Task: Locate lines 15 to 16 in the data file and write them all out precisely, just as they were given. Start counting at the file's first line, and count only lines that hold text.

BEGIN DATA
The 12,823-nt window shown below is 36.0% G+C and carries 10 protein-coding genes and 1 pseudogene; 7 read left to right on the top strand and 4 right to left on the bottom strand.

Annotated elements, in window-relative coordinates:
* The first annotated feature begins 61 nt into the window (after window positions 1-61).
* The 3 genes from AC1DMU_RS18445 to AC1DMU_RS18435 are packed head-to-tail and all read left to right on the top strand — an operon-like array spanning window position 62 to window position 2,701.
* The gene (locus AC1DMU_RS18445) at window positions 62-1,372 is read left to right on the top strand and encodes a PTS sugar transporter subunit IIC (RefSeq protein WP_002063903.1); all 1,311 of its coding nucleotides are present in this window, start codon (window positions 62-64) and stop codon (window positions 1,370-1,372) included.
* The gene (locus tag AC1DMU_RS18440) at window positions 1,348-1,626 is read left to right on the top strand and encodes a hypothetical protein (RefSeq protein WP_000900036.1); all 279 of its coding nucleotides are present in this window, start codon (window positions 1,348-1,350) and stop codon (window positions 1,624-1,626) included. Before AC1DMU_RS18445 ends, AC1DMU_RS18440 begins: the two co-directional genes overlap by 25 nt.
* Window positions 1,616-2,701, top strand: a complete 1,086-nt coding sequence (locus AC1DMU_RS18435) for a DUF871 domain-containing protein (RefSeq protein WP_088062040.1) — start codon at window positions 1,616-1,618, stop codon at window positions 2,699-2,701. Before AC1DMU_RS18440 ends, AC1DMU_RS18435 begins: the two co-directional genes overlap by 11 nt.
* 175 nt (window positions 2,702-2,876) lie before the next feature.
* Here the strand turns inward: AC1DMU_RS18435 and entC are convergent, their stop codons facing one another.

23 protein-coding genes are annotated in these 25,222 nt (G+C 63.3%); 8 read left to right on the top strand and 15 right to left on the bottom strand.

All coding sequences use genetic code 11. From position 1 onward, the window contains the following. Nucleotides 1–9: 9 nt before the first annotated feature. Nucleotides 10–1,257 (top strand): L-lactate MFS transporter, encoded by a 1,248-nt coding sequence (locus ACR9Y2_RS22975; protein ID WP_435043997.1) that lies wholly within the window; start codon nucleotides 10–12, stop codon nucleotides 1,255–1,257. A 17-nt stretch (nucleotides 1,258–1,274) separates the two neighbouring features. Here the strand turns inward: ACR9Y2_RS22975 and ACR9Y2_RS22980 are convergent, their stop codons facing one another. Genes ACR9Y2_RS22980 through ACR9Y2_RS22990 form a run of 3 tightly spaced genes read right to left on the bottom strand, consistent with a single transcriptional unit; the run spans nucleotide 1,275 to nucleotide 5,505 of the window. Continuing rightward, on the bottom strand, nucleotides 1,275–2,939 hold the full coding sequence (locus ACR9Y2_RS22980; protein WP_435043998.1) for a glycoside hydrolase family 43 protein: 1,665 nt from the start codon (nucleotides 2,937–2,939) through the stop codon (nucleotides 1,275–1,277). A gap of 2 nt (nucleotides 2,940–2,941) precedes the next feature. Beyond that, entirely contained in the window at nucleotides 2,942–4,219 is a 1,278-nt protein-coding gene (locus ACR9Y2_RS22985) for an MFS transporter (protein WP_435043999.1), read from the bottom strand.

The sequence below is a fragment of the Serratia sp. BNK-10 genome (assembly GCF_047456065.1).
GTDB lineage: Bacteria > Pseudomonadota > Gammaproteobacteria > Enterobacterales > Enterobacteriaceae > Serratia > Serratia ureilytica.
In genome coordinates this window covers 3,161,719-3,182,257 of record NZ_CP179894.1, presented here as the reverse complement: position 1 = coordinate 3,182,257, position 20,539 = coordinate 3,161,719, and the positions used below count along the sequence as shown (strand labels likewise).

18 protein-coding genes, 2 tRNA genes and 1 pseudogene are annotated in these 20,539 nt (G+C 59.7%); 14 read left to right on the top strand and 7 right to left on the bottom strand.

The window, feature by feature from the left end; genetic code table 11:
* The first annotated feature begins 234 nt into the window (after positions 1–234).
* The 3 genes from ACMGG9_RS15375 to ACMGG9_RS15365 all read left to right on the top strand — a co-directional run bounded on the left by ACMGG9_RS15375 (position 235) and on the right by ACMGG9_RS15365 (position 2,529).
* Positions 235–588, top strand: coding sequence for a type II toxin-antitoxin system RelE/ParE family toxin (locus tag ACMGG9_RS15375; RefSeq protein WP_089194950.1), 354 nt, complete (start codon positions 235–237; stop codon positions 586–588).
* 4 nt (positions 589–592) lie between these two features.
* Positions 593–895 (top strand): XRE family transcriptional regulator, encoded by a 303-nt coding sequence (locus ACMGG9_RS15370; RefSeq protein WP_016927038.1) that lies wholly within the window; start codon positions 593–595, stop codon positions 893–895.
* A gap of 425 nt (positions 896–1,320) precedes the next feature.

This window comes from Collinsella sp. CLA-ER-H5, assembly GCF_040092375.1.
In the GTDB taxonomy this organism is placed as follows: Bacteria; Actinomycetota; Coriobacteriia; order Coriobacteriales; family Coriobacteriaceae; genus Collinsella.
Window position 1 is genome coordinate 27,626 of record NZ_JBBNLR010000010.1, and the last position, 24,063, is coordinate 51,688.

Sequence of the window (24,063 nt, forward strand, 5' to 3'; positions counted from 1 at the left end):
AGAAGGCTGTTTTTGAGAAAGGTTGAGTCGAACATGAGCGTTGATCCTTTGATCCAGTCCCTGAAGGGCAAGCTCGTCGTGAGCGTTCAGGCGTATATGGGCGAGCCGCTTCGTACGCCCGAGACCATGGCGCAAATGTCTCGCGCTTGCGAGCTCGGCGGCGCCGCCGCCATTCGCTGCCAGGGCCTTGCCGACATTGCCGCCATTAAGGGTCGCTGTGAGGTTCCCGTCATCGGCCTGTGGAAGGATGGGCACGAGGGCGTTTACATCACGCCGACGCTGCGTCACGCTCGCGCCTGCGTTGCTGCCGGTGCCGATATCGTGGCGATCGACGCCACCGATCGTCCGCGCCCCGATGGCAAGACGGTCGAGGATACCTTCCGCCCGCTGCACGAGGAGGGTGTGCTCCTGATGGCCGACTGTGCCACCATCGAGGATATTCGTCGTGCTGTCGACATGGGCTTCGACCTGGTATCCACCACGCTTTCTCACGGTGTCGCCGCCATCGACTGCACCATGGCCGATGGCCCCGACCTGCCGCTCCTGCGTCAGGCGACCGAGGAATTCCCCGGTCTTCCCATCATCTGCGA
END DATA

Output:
18 protein-coding genes, 2 tRNA genes and 1 pseudogene are annotated in these 20,539 nt (G+C 59.7%); 14 read left to right on the top strand and 7 right to left on the bottom strand.

The window, feature by feature from the left end; genetic code table 11: